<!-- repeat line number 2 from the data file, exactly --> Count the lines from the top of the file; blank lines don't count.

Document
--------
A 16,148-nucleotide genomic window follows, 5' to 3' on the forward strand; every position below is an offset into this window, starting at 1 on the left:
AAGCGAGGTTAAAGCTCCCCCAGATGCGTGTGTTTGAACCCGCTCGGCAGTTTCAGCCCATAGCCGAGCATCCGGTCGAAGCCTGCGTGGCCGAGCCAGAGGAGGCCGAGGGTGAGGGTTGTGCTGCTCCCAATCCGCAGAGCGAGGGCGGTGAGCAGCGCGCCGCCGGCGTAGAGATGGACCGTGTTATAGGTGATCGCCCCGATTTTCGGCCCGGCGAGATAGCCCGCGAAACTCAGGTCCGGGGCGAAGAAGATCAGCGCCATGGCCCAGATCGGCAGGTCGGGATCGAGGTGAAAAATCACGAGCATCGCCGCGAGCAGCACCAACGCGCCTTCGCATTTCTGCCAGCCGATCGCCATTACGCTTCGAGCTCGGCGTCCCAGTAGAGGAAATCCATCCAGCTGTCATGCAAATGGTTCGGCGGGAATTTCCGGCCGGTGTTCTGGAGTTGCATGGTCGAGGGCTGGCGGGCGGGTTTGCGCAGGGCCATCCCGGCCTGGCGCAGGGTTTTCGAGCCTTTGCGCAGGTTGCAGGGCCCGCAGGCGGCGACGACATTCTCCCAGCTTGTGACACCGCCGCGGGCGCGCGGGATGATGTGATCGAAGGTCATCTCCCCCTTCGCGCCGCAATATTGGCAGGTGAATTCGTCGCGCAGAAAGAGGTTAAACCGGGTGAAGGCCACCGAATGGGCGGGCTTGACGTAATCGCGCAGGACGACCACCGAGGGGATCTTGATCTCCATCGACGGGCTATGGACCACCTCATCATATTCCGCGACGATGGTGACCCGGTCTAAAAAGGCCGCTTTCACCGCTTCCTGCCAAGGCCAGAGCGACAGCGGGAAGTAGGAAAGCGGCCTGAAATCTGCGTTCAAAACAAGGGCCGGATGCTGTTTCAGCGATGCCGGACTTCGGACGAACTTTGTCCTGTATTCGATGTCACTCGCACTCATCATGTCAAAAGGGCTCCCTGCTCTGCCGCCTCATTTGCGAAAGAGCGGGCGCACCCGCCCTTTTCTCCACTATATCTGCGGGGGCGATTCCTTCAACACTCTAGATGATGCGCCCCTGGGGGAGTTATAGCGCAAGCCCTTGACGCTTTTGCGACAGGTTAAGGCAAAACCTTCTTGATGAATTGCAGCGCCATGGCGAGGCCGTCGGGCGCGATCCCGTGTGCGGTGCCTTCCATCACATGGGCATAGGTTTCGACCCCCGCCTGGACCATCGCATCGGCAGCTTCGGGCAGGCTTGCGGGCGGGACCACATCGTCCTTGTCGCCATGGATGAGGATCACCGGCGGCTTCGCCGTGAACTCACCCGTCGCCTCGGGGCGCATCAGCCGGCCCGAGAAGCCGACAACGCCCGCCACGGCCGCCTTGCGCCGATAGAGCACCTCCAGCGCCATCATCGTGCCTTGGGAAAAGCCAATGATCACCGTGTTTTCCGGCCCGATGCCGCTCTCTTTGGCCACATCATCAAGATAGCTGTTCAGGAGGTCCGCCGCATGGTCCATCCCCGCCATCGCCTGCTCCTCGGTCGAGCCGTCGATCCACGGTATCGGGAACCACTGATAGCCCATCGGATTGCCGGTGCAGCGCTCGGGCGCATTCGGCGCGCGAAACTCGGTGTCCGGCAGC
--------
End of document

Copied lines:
AAGCGAGGTTAAAGCTCCCCCAGATGCGTGTGTTTGAACCCGCTCGGCAGTTTCAGCCCATAGCCGAGCATCCGGTCGAAGCCTGCGTGGCCGAGCCAGAGGAGGCCGAGGGTGAGGGTTGTGCTGCTCCCAATCCGCAGAGCGAGGGCGGTGAGCAGCGCGCCGCCGGCGTAGAGATGGACCGTGTTATAGGTGATCGCCCCGATTTTCGGCCCGGCGAGATAGCCCGCGAAACTCAGGTCCGGGGCGAAGAAGATCAGCGCCATGGCCCAGATCGGCAGGTCGGGATCGAGGTGAAAAATCACGAGCATCGCCGCGAGCAGCACCAACGCGCCTTCGCATTTCTGCCAGCCGATCGCCATTACGCTTCGAGCTCGGCGTCCCAGTAGAGGAAATCCATCCAGCTGTCATGCAAATGGTTCGGCGGGAATTTCCGGCCGGTGTTCTGGAGTTGCATGGTCGAGGGCTGGCGGGCGGGTTTGCGCAGGGCCATCCCGGCCTGGCGCAGGGTTTTCGAGCCTTTGCGCAGGTTGCAGGGCCCGCAGGCGGCGACGACATTCTCCCAGCTTGTGACACCGCCGCGGGCGCGCGGGATGATGTGATCGAAGGTCATCTCCCCCTTCGCGCCGCAATATTGGCAGGTGAATTCGTCGCGCAGAAAGAGGTTAAACCGGGTGAAGGCCACCGAATGGGCGGGCTTGACGTAATCGCGCAGGACGACCACCGAGGGGATCTTGATCTCCATCGACGGGCTATGGACCACCTCATCATATTCCGCGACGATGGTGACCCGGTCTAAAAAGGCCGCTTTCACCGCTTCCTGCCAAGGCCAGAGCGACAGCGGGAAGTAGGAAAGCGGCCTGAAATCTGCGTTCAAAACAAGGGCCGGATGCTGTTTCAGCGATGCCGGACTTCGGACGAACTTTGTCCTGTATTCGATGTCACTCGCACTCATCATGTCAAAAGGGCTCCCTGCTCTGCCGCCTCATTTGCGAAAGAGCGGGCGCACCCGCCCTTTTCTCCACTATATCTGCGGGGGCGATTCCTTCAACACTCTAGATGATGCGCCCCTGGGGGAGTTATAGCGCAAGCCCTTGACGCTTTTGCGACAGGTTAAGGCAAAACCTTCTTGATGAATTGCAGCGCCATGGCGAGGCCGTCGGGCGCGATCCCGTGTGCGGTGCCTTCCATCACATGGGCATAGGTTTCGACCCCCGCCTGGACCATCGCATCGGCAGCTTCGGGCAGGCTTGCGGGCGGGACCACATCGTCCTTGTCGCCATGGATGAGGATCACCGGCGGCTTCGCCGTGAACTCACCCGTCGCCTCGGGGCGCATCAGCCGGCCCGAGAAGCCGACAACGCCCGCCACGGCCGCCTTGCGCCGATAGAGCACCTCCAGCGCCATCATCGTGCCTTGGGAAAAGCCAATGATCACCGTGTTTTCCGGCCCGATGCCGCTCTCTTTGGCCACATCATCAAGATAGCTGTTCAGGAGGTCCGCCGCATGGTCCATCCCCGCCATCGCCTGCTCCTCGGTCGAGCCGTCGATCCACGGTATCGGGAACCACTGATAGCCCATCGGATTGCCGGTGCAGCGCTCGGGCGCATTCGGCGCGCGAAACTCGGTGTCCGGCAGC